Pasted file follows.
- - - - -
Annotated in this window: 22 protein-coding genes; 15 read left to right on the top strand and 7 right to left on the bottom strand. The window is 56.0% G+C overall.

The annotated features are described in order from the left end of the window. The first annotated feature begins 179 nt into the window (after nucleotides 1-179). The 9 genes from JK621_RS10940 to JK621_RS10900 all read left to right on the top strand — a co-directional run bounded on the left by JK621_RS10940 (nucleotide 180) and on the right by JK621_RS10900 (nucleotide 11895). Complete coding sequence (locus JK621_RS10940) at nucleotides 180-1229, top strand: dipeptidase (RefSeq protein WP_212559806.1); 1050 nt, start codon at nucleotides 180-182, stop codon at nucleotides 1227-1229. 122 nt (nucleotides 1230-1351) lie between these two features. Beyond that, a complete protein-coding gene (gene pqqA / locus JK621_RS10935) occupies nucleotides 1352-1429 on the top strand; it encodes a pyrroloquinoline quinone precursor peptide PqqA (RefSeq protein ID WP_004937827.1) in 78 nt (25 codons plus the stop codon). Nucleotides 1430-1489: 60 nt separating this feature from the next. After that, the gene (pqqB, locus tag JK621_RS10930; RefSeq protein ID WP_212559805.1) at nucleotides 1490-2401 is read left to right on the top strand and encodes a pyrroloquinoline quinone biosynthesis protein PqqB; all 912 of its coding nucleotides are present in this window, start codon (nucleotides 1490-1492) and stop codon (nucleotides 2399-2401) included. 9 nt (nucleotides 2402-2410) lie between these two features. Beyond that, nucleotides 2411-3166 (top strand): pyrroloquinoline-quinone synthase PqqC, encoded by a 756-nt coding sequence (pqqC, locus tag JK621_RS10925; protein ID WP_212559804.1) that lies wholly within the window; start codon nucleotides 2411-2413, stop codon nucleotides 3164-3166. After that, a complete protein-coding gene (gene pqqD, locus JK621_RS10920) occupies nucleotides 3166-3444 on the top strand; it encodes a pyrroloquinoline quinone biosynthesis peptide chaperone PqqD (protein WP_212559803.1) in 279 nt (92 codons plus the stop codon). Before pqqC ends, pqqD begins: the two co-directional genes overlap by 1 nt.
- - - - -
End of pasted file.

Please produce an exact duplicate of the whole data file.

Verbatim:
Annotated in this window: 22 protein-coding genes; 15 read left to right on the top strand and 7 right to left on the bottom strand. The window is 56.0% G+C overall.

The annotated features are described in order from the left end of the window. The first annotated feature begins 179 nt into the window (after nucleotides 1-179). The 9 genes from JK621_RS10940 to JK621_RS10900 all read left to right on the top strand — a co-directional run bounded on the left by JK621_RS10940 (nucleotide 180) and on the right by JK621_RS10900 (nucleotide 11895). Complete coding sequence (locus JK621_RS10940) at nucleotides 180-1229, top strand: dipeptidase (RefSeq protein WP_212559806.1); 1050 nt, start codon at nucleotides 180-182, stop codon at nucleotides 1227-1229. 122 nt (nucleotides 1230-1351) lie between these two features. Beyond that, a complete protein-coding gene (gene pqqA / locus JK621_RS10935) occupies nucleotides 1352-1429 on the top strand; it encodes a pyrroloquinoline quinone precursor peptide PqqA (RefSeq protein ID WP_004937827.1) in 78 nt (25 codons plus the stop codon). Nucleotides 1430-1489: 60 nt separating this feature from the next. After that, the gene (pqqB, locus tag JK621_RS10930; RefSeq protein ID WP_212559805.1) at nucleotides 1490-2401 is read left to right on the top strand and encodes a pyrroloquinoline quinone biosynthesis protein PqqB; all 912 of its coding nucleotides are present in this window, start codon (nucleotides 1490-1492) and stop codon (nucleotides 2399-2401) included. 9 nt (nucleotides 2402-2410) lie between these two features. Beyond that, nucleotides 2411-3166 (top strand): pyrroloquinoline-quinone synthase PqqC, encoded by a 756-nt coding sequence (pqqC, locus tag JK621_RS10925; protein ID WP_212559804.1) that lies wholly within the window; start codon nucleotides 2411-2413, stop codon nucleotides 3164-3166. After that, a complete protein-coding gene (gene pqqD, locus JK621_RS10920) occupies nucleotides 3166-3444 on the top strand; it encodes a pyrroloquinoline quinone biosynthesis peptide chaperone PqqD (protein WP_212559803.1) in 279 nt (92 codons plus the stop codon). Before pqqC ends, pqqD begins: the two co-directional genes overlap by 1 nt.